I got one of those calls again—they come every six months—from a Silicon Valley hotshot who wants to use his brain and his wealth to fix what ails California. This investor asked the same old: What measures might I put on the ballot to reform the state’s politics and governance?
On the phone, I was dismissive. Don’t you know, smart-rich guy, that California’s governmental dysfunction is built on top of ballot initiatives that don’t work? Passing more initiatives is like trying to fix the Winchester Mystery House by adding more rooms, dude. California needs a new system, with a new constitution, I told him.
Of course, I couldn’t tell him how to convince enough people to change the system because, no one has figured that out yet. But soon thereafter, I was re-reading a book, How America’s Political Parties Change (and How They Don’t), by Michael Barone, who edits the Almanac of American Politics, when a thought occurred: If you want to make a big changes in California, you might need a new political party.
By conventional political wisdom, new parties are crazy ideas. As Barone wrote, America’s political parties are history’s most enduring; the Democrats are the world’s oldest political party. The Republican are third oldest. These parties survive because our electoral system incentivizes having just two parties. Rare is the moment when a new party can alter the system.
Of course, we are now in a very rare moment. But rare enough to birth a true unicorn—a political party?
I dare to say the answer is yes.
California history tells us that new parties can bring the greatest changes—be they the Republicans who formed our state’s institutions in the 1850s, or the Workingmen’s Party that established our constitutional structure in the late 1870s, or the Progressive Party, which established women’s suffrage, independent commissions, and direct democracy in the 1910s.
Our present circumstances cry out for new parties. The Republicans have cracked up, and reconstituted themselves as a social club for conspiracy-mongering. Meanwhile the dominant Democrats, obsessed with national politics and owned by labor unions, pursue narrow policies instead of providing the basics Californians are lacking: education, healthcare, housing, stable economy, and energy that doesn’t shut off.
Since neither party can deliver life’s essentials, we need a new political force that can.
We need a Water Party.
Why Water? Because it’s something we all require. Because water puts out fires. And because, it defines our state, and its dysfunction. Water—our rivers, our coast—is all around us, and yet we manage it so poorly that we don’t have nearly enough of it.
But mostly, water is the metaphor that shows us the way out of our nasty contradictions.
Californians cling to old infrastructure and systems, even ones that aren’t working. But water can wash away the past.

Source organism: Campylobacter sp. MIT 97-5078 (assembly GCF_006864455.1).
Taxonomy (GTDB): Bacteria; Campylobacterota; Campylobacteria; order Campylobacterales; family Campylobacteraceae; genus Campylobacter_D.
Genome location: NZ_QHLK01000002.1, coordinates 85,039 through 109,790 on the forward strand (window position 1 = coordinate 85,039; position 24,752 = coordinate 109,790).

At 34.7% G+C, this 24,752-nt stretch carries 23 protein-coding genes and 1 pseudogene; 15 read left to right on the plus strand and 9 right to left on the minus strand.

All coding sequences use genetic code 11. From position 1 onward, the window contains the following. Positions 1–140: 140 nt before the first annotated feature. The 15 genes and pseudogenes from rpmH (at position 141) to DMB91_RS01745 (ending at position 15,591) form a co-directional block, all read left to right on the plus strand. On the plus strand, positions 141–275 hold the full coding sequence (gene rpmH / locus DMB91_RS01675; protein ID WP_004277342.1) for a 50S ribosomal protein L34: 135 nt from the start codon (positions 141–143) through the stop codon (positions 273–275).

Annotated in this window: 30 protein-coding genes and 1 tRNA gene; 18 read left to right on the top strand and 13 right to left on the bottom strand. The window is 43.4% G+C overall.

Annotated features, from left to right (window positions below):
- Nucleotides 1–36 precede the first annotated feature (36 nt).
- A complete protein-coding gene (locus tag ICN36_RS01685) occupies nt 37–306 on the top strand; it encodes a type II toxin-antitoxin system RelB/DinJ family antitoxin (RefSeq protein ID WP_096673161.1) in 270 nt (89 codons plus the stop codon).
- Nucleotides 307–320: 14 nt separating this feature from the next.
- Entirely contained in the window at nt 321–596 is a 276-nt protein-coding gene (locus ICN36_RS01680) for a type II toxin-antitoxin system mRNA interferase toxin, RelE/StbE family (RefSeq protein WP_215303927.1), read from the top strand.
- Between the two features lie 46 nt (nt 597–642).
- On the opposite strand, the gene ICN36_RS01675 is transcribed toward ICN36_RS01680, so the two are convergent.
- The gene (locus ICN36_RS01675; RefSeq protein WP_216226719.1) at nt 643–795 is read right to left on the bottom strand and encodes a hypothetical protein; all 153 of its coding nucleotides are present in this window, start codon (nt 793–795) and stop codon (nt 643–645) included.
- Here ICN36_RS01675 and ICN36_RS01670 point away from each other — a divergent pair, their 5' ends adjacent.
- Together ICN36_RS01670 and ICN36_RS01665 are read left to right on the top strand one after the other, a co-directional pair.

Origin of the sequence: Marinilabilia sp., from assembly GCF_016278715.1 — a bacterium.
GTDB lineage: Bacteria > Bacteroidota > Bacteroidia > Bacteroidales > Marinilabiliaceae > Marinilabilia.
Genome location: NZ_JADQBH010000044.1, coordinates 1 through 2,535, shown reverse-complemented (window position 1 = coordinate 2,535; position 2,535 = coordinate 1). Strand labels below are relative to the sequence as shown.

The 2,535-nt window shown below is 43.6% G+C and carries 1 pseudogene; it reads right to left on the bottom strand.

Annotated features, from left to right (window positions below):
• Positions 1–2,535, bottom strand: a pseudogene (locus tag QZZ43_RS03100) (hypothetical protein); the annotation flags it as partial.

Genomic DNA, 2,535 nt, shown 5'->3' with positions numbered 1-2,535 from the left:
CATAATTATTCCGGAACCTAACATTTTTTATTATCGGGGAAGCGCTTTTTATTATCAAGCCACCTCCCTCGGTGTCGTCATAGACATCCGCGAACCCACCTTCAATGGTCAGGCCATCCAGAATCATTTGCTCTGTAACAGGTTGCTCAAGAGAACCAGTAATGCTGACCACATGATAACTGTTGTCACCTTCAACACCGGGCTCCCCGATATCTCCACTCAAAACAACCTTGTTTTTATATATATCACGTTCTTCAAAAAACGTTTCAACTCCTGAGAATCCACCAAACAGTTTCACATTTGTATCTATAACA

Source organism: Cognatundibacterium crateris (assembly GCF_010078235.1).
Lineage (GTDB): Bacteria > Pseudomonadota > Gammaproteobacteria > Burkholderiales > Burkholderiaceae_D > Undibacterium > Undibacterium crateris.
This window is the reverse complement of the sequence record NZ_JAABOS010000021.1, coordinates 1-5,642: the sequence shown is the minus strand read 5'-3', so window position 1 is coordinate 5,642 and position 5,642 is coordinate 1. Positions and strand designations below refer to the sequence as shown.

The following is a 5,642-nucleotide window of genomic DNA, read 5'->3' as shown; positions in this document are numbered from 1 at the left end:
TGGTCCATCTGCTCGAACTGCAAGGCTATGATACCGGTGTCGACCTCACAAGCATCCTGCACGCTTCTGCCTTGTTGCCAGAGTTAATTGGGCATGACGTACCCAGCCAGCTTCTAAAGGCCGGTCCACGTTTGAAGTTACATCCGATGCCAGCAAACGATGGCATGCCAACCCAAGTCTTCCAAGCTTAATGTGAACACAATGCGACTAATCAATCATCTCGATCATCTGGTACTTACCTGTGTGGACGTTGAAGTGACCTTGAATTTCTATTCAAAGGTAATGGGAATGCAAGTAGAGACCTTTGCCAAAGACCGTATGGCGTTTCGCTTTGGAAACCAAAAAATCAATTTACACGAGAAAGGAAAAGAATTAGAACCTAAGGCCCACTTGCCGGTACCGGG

California is split up between regions and thousands of local governments. All those pieces don’t fit together. But water naturally fills in such cracks.
In California, we often prefer to let decisions be made by algorithms and formulas. Perhaps we should leave more of the decisions to humans, who are half water.
Indeed, our state, so full of constraints and limits, needs to re-dedicate itself to the value of flexibility. Because we will need to be fluid to deal with the difficulties and horrors of the future. In this, the Water Party would do well to adopt the practical philosophy of the San Francisco-born martial artist and film star Bruce Lee, who famously advised:
Be formless, shapeless—like water. Now you put water in a cup, it becomes the cup. You put water into a bottle, it becomes the bottle. You put it in a teapot, it becomes the teapot. Now water can flow or it can crash. Be water, my friend.
The people now in charge of California will dismiss the idea of a Water Party, just as I dismissed that Silicon Valley caller, but their actual behavior betrays their desperate wish that they could be more like water. Look at Gov. Gavin Newsom, who, caught in the inflexible vise of state government, keeps forming task forces, strike teams, and special commissions that have more freedom and fluidity to dig into the big problems and respond to all of our current emergencies.
Forming the party itself wouldn’t be so hard. Under state regulations, you must first hold a party caucus or convention, and then qualify as a party either by collecting enough voter registrations, or sufficient signatures on a petition.
By starting from scratch, a Water Party wouldn’t have to follow the practices of the Democrats or Republicans; it could forge new ideas and new practices to fit our age of apocalypse. The Water Party could experiment with “liquid democracy,” a system in which voters can either vote on issues themselves, or turn their vote over to a personal proxy. Or, like Italy’s Five Star Movement, it could build an online environment to allow its members to determine candidates and policy positions directly.
In his book, published last year, Barone predicted the continued dominance of the Democrats and Republicans, arguing that “the parties have been a force for stability.” But right now, the parties themselves feel unstable, with some of the most bitter fighting happening not between the parties, but within them.
Around the world, traditional parties of left and right have split apart in recent years. It’s no longer hard to imagine the Democrats dividing between Democratic Socialists and Social Democrats, and the Republicans splitting between White Nationalists and Never Trumpers.
At a time of such uncertainty, a flexible, California-centric party, devoted to water and the other basics, would have enormous value. The nation’s rigid divide might crack up, but California would have a force fluid enough to shape a better future.
Be water, my party.
Joe Mathews writes the Connecting California column for Zócalo Public Square.